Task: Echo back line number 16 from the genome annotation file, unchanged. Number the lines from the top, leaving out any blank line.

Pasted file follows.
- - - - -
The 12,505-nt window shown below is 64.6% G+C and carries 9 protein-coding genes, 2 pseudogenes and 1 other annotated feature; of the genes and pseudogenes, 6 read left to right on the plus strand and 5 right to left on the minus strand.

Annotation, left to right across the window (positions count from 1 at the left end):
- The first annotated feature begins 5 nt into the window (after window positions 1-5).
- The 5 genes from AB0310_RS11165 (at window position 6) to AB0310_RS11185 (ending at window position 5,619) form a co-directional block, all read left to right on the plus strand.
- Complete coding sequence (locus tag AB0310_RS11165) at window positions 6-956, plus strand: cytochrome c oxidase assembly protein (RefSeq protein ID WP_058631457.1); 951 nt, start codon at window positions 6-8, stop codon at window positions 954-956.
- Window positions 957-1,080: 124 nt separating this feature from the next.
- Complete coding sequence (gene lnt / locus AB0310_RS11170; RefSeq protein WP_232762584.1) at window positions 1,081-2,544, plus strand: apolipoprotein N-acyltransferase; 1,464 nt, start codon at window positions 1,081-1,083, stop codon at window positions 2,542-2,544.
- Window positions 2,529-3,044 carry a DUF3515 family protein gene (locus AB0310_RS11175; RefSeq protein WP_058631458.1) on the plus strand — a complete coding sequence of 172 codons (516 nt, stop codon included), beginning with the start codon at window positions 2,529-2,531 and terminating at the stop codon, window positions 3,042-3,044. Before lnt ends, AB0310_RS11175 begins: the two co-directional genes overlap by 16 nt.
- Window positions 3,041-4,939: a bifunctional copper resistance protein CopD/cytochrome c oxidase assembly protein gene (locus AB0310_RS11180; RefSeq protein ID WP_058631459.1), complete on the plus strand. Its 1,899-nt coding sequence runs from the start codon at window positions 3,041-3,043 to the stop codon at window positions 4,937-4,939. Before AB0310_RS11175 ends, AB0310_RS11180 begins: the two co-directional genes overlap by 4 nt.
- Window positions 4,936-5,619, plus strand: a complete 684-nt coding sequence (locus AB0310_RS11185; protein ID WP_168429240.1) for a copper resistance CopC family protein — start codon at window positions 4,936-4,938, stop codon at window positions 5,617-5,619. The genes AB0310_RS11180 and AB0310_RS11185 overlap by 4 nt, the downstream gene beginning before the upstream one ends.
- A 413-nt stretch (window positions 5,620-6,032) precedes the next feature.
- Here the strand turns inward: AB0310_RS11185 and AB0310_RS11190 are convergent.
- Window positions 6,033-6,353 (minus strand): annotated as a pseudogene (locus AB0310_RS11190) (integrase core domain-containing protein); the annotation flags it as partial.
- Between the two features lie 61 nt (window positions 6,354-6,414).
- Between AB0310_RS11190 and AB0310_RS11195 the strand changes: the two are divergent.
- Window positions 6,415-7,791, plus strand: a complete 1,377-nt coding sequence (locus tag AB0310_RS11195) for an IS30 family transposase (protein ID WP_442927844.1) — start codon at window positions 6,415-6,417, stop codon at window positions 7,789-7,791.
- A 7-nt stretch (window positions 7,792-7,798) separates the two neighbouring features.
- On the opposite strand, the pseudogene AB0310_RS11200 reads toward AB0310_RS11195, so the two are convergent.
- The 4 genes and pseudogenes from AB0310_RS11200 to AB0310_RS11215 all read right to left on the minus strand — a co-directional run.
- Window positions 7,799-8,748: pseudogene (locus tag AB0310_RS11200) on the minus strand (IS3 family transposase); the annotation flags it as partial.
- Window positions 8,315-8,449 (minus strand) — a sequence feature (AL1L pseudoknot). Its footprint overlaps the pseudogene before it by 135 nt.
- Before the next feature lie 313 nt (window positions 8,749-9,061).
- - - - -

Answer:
- Window positions 6,415-7,791, plus strand: a complete 1,377-nt coding sequence (locus tag AB0310_RS11195) for an IS30 family transposase (protein ID WP_442927844.1) — start codon at window positions 6,415-6,417, stop codon at window positions 7,789-7,791.